Deep Vein Thrombosis Prophylaxis in Medicare Patients with Ischemic Stroke: Results from the National Stroke Project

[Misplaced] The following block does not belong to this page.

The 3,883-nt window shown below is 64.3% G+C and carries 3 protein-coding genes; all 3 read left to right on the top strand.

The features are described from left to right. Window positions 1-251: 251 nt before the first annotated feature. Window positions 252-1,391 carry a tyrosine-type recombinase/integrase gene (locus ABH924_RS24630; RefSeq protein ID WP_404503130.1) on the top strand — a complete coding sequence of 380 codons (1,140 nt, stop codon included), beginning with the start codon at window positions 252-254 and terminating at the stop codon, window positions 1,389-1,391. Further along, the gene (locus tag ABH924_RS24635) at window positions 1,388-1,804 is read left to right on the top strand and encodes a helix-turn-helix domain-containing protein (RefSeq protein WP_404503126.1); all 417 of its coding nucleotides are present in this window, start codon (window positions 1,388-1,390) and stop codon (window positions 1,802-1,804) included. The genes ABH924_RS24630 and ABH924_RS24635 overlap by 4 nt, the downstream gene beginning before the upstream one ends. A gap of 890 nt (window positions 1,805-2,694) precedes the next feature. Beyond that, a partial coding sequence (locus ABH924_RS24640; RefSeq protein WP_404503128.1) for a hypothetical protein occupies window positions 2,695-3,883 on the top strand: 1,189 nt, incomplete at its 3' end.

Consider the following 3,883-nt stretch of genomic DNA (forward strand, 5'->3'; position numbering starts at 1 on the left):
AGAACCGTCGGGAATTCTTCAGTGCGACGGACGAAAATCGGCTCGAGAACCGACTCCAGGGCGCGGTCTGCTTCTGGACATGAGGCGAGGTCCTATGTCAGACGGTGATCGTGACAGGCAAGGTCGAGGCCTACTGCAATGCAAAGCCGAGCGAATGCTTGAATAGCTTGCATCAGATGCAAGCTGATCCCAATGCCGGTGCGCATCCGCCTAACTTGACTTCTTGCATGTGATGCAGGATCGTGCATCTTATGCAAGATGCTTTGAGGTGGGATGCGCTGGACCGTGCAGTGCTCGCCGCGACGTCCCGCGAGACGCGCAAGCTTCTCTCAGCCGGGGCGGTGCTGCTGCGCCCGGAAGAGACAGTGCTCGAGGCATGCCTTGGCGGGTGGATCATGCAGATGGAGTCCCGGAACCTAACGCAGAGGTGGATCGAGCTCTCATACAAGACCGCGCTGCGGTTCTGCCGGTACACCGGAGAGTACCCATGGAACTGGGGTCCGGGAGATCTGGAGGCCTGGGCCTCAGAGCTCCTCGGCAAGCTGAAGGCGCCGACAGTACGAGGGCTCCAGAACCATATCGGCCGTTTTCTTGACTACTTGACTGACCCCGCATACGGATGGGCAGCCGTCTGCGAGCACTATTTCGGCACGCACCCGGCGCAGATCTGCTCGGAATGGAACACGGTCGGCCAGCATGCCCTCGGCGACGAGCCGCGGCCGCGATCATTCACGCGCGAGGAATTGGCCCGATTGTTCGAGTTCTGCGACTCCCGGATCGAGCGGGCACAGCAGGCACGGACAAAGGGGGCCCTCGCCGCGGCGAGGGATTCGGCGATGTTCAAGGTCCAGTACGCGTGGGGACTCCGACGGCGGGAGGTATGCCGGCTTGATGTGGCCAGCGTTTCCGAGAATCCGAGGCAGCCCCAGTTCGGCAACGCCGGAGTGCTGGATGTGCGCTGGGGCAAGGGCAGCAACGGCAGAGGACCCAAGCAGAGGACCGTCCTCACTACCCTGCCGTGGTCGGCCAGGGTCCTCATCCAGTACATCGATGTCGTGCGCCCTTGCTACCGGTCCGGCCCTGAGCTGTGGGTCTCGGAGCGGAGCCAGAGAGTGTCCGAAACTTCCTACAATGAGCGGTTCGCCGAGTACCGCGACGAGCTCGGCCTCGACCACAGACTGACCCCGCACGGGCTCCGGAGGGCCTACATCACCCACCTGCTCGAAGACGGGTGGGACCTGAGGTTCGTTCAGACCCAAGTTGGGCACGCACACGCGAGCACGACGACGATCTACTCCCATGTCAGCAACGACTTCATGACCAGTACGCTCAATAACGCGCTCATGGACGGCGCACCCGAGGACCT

Background: Patients with ischemic stroke (IS) often have impaired mobility that can increase their risk of deep vein thrombosis (DVT). Current guidelines recommend prophylactic treatment for DVT in immobile IS patients. As part of HCFA’s National Stroke Project, we examined national patterns of DVT prophylaxis for Medicare patients hospitalized with IS. Methods: Project data were abstracted from a national sample of Medicare inpatient charts (discharge dates 4/98 - 3/99). All U.S. states, the District of Columbia and Puerto Rico were sampled using a systematic random approach. All medical records had a principal diagnosis of one of the following ICD-9-CM codes: 362.34, 433.xx, 434.xx, 435.0, 435.1, 435.3, 435.8, 435.9 or 436. Eligible cases had a confirmed diagnosis of IS and were non-ambulatory on the second hospital day. For DVT prophylaxis, we included the administration of warfarin or heparin (including low molecular weight), or the use of an intermittent pneumatic compression device (IPCD). Results: Of the 36,650 cases reviewed, 3,500 met the inclusion criteria. Nationwide, 694 (unadjusted rate 19.8%) had DVT prophylaxis initiated by the second hospital day. The data show that 75 (10.8%) patients utilized an IPCD, 602 (86.7%) were given warfarin, 36 (5.2%) received heparin and 19 (2.7%) utilized more than one form of DVT prophylaxis. Of the patients receiving warfarin for DVT prophylaxis, 263 (43.7%) were on warfarin prior to arrival. The state-specific rates of DVT prophylaxis utilization ranged from 7.8% to 33.3% (chi-square, p<0.001). Univariate analyses showed that DVT prophylaxis was utilized less frequently (p<0.002) for adults 85 years and over (rate=16.2%, OR=0.72, 95% CI=0.59–0.88) and African-Americans (rate=14.6%, OR=0.65, 95% CI=0.50–0.85). Conclusions: For non-ambulatory Medicare patients with IS, recommended prophylaxis for DVT is not given in the majority of cases. There is a large opportunity to improve this aspect of IS care and to reduce DVT as a complication of IS for non-ambulatory patients.